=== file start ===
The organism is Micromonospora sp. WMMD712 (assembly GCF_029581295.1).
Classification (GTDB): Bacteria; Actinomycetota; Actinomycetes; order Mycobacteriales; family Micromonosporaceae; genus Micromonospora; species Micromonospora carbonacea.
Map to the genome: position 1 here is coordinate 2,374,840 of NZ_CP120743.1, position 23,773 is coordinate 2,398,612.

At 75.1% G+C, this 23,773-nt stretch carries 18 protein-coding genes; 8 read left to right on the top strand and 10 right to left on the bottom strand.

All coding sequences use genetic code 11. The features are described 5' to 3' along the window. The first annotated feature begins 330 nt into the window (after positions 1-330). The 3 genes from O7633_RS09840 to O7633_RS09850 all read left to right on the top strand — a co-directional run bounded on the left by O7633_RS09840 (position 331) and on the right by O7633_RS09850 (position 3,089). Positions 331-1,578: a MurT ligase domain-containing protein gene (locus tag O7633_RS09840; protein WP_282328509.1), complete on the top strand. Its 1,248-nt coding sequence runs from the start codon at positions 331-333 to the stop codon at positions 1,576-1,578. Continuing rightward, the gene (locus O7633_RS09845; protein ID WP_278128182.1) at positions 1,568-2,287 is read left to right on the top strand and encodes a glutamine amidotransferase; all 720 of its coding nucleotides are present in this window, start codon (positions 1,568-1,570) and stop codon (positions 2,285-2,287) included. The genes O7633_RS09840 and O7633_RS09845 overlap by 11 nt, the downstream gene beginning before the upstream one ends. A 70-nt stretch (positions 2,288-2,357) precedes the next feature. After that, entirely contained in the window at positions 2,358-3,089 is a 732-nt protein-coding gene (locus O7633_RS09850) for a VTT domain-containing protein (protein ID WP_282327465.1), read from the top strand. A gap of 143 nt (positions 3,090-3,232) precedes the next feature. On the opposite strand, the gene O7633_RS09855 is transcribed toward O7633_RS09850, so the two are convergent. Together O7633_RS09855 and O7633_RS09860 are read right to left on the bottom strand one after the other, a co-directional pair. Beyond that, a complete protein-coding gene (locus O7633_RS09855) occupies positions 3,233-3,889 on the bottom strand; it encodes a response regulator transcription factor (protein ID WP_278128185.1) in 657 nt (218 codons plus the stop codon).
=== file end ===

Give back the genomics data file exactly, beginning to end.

The organism is Micromonospora sp. WMMD712 (assembly GCF_029581295.1).
Classification (GTDB): Bacteria; Actinomycetota; Actinomycetes; order Mycobacteriales; family Micromonosporaceae; genus Micromonospora; species Micromonospora carbonacea.
Map to the genome: position 1 here is coordinate 2,374,840 of NZ_CP120743.1, position 23,773 is coordinate 2,398,612.

At 75.1% G+C, this 23,773-nt stretch carries 18 protein-coding genes; 8 read left to right on the top strand and 10 right to left on the bottom strand.

All coding sequences use genetic code 11. The features are described 5' to 3' along the window. The first annotated feature begins 330 nt into the window (after positions 1-330). The 3 genes from O7633_RS09840 to O7633_RS09850 all read left to right on the top strand — a co-directional run bounded on the left by O7633_RS09840 (position 331) and on the right by O7633_RS09850 (position 3,089). Positions 331-1,578: a MurT ligase domain-containing protein gene (locus tag O7633_RS09840; protein WP_282328509.1), complete on the top strand. Its 1,248-nt coding sequence runs from the start codon at positions 331-333 to the stop codon at positions 1,576-1,578. Continuing rightward, the gene (locus O7633_RS09845; protein ID WP_278128182.1) at positions 1,568-2,287 is read left to right on the top strand and encodes a glutamine amidotransferase; all 720 of its coding nucleotides are present in this window, start codon (positions 1,568-1,570) and stop codon (positions 2,285-2,287) included. The genes O7633_RS09840 and O7633_RS09845 overlap by 11 nt, the downstream gene beginning before the upstream one ends. A 70-nt stretch (positions 2,288-2,357) precedes the next feature. After that, entirely contained in the window at positions 2,358-3,089 is a 732-nt protein-coding gene (locus O7633_RS09850) for a VTT domain-containing protein (protein ID WP_282327465.1), read from the top strand. A gap of 143 nt (positions 3,090-3,232) precedes the next feature. On the opposite strand, the gene O7633_RS09855 is transcribed toward O7633_RS09850, so the two are convergent. Together O7633_RS09855 and O7633_RS09860 are read right to left on the bottom strand one after the other, a co-directional pair. Beyond that, a complete protein-coding gene (locus O7633_RS09855) occupies positions 3,233-3,889 on the bottom strand; it encodes a response regulator transcription factor (protein ID WP_278128185.1) in 657 nt (218 codons plus the stop codon).